New Agreement to Normalize Relations between Norway and China could Revolutionize Salmon Market
Norway and China signed a joint statement in Beijing this week to normalize the relations between the two countries. Reports from Norway's salmon industry say the agreement can be a game changer since it should help reverse a years-long disruption in Norway's salmon exports to China. The disruption started in 2010 after Norway awarded a Nobel Prize to a Chinese dissident. China protested by sanctioning some of Norway's exports, including salmon. Marine Harvest's stock jumped on the news, with the valuation of the company now at a record high.
We run a response from John Williams, the Executive Director ofSouthernthern Shrimp Alliance, who takes issue with some of the comments John Sackton published last week in our response to Bloomberg's "Bad Shrimp" cover story in Business Week. The SSA was one of the sources for the article.
In other news, Congress has passed two key pieces of legislation that advance the possibility for Nome, Alaska to get an artic deep draft port. The two laws, the Water Infrastructure Improvements for the Nation (or WIIN) Act, and the National Defense Authorization Act, both contain provisions for the construction of the port.
Meanwhile, China will construct a massive fish processing center in the Jilin province that is expected to produce more fish with specs specifically for export to the Russian market. The new cluster will be located within the boundaries of the city of Hunchun and will comprise of over 10 plants.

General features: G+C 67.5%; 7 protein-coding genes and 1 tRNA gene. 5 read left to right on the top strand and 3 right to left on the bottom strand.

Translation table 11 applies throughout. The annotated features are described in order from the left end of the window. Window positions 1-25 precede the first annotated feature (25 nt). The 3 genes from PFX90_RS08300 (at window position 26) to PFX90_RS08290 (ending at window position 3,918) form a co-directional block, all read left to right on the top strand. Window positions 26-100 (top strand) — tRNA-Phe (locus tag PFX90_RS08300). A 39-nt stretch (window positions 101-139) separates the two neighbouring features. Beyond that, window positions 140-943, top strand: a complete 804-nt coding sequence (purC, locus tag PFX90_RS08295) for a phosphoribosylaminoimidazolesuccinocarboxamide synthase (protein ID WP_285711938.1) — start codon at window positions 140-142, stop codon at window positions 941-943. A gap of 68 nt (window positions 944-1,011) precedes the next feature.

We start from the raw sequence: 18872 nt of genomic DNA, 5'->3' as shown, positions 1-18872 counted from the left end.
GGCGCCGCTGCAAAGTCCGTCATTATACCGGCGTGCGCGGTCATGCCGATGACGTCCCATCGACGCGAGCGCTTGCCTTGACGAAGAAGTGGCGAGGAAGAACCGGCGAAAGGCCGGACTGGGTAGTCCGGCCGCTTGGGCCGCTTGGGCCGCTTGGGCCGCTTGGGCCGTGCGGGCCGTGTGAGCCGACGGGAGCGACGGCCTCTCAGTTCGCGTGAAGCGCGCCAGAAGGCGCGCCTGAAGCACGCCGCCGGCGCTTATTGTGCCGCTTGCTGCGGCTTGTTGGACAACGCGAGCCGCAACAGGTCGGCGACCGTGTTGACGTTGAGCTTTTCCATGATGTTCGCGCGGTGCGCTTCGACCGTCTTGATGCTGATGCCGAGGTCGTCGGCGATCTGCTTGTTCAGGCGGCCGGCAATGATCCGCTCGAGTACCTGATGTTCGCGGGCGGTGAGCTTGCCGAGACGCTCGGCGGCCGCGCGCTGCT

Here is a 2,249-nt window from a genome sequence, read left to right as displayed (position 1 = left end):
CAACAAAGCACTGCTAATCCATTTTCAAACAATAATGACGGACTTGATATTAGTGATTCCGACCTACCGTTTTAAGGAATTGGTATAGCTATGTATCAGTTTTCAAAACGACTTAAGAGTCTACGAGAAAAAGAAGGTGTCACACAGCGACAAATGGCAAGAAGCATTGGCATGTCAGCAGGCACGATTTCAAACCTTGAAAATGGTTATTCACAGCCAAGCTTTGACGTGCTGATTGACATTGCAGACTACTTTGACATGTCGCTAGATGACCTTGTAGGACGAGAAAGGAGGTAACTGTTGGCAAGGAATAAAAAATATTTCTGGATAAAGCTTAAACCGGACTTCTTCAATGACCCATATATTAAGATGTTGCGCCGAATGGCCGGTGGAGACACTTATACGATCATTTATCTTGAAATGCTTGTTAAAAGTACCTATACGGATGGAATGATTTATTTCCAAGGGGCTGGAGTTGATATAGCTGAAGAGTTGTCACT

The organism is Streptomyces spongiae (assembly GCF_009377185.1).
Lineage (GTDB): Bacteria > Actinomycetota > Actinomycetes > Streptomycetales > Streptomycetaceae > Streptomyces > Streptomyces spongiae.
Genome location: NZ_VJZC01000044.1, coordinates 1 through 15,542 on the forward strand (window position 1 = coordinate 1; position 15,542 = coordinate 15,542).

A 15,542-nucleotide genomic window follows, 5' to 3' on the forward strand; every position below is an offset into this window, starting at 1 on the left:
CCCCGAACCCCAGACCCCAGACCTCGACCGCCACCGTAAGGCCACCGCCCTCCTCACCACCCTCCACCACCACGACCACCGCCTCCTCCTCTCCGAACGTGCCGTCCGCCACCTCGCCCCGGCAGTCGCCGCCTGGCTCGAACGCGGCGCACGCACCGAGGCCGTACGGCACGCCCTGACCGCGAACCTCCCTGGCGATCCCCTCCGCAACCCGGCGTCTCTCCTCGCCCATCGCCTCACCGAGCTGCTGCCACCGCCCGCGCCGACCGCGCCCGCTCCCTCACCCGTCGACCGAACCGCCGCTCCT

Finally, Prince Edward Island's seafood processing industry supports proposed federal changes to the temporary foreign workers program. The government plans to scrap the limit of how long temporary foreign workers could stay in Canada. The feds also announced that seasonal industries, such as seafood processing, are exempt from a cap on temporary foreign workers for up to 180 days in 2017. "One of the challenges to staff a plant is to find quality employees that are familiar with the industry so when their time limit would run out for a temporary worker we would then have to go through the whole process to retain another one," said Dennis King, executive director of the P.E.I. Seafood Processors Association.
Make sure to check out our latest podcast, which can be downloaded or streamed to iPhone and Andriod mobile devices through iTunes, Google Play or SoundCloud. In our latest show, talk about how this year's spike in FDA refusals and a poor fishing season are setting up mahi to disappear from the market in 2017. Plus, Oregon finally gets Dungeness fishing underway; the lobster industry continues to puzzle participants; Iceland's fishermen go back on strike and Thailand issues its shrimp production forecast for 2017.
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